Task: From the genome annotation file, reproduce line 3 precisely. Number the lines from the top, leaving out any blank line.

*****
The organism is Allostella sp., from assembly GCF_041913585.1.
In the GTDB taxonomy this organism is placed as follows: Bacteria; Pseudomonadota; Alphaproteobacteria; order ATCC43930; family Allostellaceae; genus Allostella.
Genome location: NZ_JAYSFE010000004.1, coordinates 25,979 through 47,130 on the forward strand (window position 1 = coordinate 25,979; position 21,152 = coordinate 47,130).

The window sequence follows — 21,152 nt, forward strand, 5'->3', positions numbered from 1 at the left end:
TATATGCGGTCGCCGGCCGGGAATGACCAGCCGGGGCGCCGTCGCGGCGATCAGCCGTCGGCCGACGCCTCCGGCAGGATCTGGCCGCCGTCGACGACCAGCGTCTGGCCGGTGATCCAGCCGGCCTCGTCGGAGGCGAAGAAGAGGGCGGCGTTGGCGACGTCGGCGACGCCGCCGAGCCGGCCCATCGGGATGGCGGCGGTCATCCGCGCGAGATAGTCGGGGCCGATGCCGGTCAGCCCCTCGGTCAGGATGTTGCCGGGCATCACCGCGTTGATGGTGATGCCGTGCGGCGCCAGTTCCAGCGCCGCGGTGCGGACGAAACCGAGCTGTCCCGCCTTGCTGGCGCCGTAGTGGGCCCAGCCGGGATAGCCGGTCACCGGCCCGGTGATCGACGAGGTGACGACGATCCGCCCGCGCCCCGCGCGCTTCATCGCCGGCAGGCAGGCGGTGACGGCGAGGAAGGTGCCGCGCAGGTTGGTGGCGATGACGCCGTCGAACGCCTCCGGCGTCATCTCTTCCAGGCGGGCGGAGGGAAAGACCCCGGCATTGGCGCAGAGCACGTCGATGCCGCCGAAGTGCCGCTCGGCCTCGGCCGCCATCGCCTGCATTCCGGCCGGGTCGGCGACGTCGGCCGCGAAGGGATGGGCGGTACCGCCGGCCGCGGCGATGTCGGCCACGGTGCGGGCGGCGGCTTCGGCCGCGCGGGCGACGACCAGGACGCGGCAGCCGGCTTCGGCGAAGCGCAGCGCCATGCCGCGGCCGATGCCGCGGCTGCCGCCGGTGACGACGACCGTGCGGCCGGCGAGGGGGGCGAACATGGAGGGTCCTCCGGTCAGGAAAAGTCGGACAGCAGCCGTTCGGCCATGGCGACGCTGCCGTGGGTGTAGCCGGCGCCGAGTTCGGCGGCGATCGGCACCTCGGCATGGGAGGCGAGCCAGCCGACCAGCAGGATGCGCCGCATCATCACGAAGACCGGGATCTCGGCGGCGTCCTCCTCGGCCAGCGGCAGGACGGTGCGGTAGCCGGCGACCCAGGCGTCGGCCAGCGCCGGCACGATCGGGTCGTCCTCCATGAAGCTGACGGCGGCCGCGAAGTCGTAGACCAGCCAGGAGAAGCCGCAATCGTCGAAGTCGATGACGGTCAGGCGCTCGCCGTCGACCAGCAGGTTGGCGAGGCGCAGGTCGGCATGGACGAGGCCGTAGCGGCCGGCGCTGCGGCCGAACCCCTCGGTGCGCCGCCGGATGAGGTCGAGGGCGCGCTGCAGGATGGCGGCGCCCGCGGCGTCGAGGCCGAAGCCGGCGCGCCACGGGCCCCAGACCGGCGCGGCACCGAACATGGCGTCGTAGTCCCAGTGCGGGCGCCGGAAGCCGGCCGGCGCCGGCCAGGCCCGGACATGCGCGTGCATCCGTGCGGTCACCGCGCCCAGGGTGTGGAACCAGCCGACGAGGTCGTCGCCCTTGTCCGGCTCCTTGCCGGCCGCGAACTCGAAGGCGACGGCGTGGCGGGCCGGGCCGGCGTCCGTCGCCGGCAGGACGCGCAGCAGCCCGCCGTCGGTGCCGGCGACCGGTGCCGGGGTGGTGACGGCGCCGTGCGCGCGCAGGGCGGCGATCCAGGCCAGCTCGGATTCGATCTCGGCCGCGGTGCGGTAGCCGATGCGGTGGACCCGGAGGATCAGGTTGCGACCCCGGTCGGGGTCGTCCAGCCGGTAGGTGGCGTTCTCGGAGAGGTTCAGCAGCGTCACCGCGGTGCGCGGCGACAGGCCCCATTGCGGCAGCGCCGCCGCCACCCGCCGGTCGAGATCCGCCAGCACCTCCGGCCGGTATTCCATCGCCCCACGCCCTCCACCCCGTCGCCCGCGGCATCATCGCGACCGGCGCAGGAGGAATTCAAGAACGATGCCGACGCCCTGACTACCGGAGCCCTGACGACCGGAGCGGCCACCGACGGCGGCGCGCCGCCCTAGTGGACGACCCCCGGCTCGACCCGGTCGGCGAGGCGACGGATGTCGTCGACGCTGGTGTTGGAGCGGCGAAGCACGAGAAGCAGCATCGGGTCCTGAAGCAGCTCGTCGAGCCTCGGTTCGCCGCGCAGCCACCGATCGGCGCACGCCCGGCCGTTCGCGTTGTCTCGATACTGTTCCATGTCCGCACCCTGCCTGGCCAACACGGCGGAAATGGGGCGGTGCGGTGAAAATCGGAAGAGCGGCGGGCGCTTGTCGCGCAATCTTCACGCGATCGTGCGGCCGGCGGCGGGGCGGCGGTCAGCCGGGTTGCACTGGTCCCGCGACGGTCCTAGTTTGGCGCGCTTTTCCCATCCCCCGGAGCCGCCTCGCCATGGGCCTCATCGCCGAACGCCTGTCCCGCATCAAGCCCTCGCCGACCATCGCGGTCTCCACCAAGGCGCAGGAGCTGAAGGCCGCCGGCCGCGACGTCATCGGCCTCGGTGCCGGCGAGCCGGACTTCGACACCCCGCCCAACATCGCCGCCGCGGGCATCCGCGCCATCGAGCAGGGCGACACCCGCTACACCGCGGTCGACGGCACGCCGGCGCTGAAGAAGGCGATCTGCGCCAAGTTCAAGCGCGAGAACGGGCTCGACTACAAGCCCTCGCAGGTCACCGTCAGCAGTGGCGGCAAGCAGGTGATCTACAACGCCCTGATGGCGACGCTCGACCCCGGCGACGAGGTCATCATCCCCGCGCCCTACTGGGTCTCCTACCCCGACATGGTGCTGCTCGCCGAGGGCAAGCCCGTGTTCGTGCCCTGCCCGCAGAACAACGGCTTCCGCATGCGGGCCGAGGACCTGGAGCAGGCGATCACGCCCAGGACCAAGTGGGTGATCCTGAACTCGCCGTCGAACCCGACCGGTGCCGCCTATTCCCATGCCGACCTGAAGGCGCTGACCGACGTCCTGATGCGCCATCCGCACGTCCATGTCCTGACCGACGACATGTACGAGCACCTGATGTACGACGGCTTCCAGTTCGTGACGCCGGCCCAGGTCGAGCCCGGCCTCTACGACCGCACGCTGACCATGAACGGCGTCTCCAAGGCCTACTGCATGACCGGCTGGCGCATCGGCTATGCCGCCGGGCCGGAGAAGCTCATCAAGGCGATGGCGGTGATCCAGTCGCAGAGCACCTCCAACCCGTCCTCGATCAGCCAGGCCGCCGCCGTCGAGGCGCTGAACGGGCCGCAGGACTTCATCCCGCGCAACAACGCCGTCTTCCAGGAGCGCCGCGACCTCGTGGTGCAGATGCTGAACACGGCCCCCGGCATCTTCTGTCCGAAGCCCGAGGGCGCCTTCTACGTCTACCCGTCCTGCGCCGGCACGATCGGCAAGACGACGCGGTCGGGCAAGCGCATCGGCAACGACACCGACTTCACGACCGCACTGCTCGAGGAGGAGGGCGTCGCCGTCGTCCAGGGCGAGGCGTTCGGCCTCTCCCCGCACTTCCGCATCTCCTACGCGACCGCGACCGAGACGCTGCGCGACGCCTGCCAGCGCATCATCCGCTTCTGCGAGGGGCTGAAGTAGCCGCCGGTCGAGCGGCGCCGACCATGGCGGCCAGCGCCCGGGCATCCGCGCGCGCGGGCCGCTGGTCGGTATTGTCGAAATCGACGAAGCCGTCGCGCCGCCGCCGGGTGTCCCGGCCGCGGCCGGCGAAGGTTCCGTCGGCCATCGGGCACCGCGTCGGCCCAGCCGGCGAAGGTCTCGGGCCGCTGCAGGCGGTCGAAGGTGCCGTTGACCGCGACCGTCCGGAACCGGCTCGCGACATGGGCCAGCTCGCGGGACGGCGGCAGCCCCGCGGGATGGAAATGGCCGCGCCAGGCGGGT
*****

Genome location: NZ_JAYSFE010000004.1, coordinates 25,979 through 47,130 on the forward strand (window position 1 = coordinate 25,979; position 21,152 = coordinate 47,130).